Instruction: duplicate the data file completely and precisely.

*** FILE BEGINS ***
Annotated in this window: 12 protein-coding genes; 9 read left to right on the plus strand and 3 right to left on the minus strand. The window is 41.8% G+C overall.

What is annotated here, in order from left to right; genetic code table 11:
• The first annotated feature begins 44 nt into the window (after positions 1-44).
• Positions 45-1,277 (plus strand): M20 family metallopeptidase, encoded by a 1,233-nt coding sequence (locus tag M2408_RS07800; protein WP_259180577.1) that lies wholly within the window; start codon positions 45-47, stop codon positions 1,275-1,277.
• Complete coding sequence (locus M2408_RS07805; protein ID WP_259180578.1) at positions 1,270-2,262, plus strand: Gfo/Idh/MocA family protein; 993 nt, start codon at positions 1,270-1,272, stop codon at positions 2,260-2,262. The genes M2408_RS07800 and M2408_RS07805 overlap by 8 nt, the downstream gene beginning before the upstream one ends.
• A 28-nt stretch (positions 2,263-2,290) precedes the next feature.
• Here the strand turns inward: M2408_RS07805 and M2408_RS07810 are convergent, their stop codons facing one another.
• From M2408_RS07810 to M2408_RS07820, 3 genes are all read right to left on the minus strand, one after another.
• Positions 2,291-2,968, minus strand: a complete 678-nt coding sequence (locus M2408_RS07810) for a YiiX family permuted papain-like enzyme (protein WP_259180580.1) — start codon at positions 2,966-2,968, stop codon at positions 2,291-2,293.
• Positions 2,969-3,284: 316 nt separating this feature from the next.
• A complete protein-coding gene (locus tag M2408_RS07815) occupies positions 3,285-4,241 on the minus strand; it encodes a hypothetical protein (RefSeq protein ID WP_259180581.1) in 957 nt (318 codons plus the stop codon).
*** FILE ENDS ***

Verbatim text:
Annotated in this window: 12 protein-coding genes; 9 read left to right on the plus strand and 3 right to left on the minus strand. The window is 41.8% G+C overall.

What is annotated here, in order from left to right; genetic code table 11:
• The first annotated feature begins 44 nt into the window (after positions 1-44).
• Positions 45-1,277 (plus strand): M20 family metallopeptidase, encoded by a 1,233-nt coding sequence (locus tag M2408_RS07800; protein WP_259180577.1) that lies wholly within the window; start codon positions 45-47, stop codon positions 1,275-1,277.
• Complete coding sequence (locus M2408_RS07805; protein ID WP_259180578.1) at positions 1,270-2,262, plus strand: Gfo/Idh/MocA family protein; 993 nt, start codon at positions 1,270-1,272, stop codon at positions 2,260-2,262. The genes M2408_RS07800 and M2408_RS07805 overlap by 8 nt, the downstream gene beginning before the upstream one ends.
• A 28-nt stretch (positions 2,263-2,290) precedes the next feature.
• Here the strand turns inward: M2408_RS07805 and M2408_RS07810 are convergent, their stop codons facing one another.
• From M2408_RS07810 to M2408_RS07820, 3 genes are all read right to left on the minus strand, one after another.
• Positions 2,291-2,968, minus strand: a complete 678-nt coding sequence (locus M2408_RS07810) for a YiiX family permuted papain-like enzyme (protein WP_259180580.1) — start codon at positions 2,966-2,968, stop codon at positions 2,291-2,293.
• Positions 2,969-3,284: 316 nt separating this feature from the next.
• A complete protein-coding gene (locus tag M2408_RS07815) occupies positions 3,285-4,241 on the minus strand; it encodes a hypothetical protein (RefSeq protein ID WP_259180581.1) in 957 nt (318 codons plus the stop codon).